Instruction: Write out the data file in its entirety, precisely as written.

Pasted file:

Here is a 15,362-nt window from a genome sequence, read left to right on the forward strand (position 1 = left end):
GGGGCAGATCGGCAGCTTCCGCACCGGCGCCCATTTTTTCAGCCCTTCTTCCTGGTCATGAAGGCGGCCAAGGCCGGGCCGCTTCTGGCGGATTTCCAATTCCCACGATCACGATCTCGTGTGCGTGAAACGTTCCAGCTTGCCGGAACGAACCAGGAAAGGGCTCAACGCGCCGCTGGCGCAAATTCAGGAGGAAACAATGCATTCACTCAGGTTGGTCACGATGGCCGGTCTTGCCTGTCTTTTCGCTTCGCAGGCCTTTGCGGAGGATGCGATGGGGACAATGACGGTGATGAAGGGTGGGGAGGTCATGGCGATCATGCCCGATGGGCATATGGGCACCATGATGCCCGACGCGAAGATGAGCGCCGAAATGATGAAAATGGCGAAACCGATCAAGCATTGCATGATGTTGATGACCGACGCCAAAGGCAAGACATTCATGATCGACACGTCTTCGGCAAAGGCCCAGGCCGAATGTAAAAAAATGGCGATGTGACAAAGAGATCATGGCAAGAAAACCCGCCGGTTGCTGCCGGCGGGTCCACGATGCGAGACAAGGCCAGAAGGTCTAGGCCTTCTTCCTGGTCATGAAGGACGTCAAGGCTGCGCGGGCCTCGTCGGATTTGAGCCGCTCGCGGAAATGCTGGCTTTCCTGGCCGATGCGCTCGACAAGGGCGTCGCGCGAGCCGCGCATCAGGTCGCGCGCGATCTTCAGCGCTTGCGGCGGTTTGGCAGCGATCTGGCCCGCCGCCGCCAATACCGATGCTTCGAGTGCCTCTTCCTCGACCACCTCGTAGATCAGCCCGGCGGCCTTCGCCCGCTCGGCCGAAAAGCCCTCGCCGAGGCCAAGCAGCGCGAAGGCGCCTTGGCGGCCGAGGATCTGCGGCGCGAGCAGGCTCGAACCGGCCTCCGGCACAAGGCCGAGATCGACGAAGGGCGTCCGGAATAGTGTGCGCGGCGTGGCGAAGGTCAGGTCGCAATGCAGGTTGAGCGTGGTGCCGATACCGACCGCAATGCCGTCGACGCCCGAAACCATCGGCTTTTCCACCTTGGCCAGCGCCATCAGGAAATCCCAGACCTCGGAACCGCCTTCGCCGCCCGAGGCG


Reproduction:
Here is a 15,362-nt window from a genome sequence, read left to right on the forward strand (position 1 = left end):
GGGGCAGATCGGCAGCTTCCGCACCGGCGCCCATTTTTTCAGCCCTTCTTCCTGGTCATGAAGGCGGCCAAGGCCGGGCCGCTTCTGGCGGATTTCCAATTCCCACGATCACGATCTCGTGTGCGTGAAACGTTCCAGCTTGCCGGAACGAACCAGGAAAGGGCTCAACGCGCCGCTGGCGCAAATTCAGGAGGAAACAATGCATTCACTCAGGTTGGTCACGATGGCCGGTCTTGCCTGTCTTTTCGCTTCGCAGGCCTTTGCGGAGGATGCGATGGGGACAATGACGGTGATGAAGGGTGGGGAGGTCATGGCGATCATGCCCGATGGGCATATGGGCACCATGATGCCCGACGCGAAGATGAGCGCCGAAATGATGAAAATGGCGAAACCGATCAAGCATTGCATGATGTTGATGACCGACGCCAAAGGCAAGACATTCATGATCGACACGTCTTCGGCAAAGGCCCAGGCCGAATGTAAAAAAATGGCGATGTGACAAAGAGATCATGGCAAGAAAACCCGCCGGTTGCTGCCGGCGGGTCCACGATGCGAGACAAGGCCAGAAGGTCTAGGCCTTCTTCCTGGTCATGAAGGACGTCAAGGCTGCGCGGGCCTCGTCGGATTTGAGCCGCTCGCGGAAATGCTGGCTTTCCTGGCCGATGCGCTCGACAAGGGCGTCGCGCGAGCCGCGCATCAGGTCGCGCGCGATCTTCAGCGCTTGCGGCGGTTTGGCAGCGATCTGGCCCGCCGCCGCCAATACCGATGCTTCGAGTGCCTCTTCCTCGACCACCTCGTAGATCAGCCCGGCGGCCTTCGCCCGCTCGGCCGAAAAGCCCTCGCCGAGGCCAAGCAGCGCGAAGGCGCCTTGGCGGCCGAGGATCTGCGGCGCGAGCAGGCTCGAACCGGCCTCCGGCACAAGGCCGAGATCGACGAAGGGCGTCCGGAATAGTGTGCGCGGCGTGGCGAAGGTCAGGTCGCAATGCAGGTTGAGCGTGGTGCCGATACCGACCGCAATGCCGTCGACGCCCGAAACCATCGGCTTTTCCACCTTGGCCAGCGCCATCAGGAAATCCCAGACCTCGGAACCGCCTTCGCCGCCCGAGGCG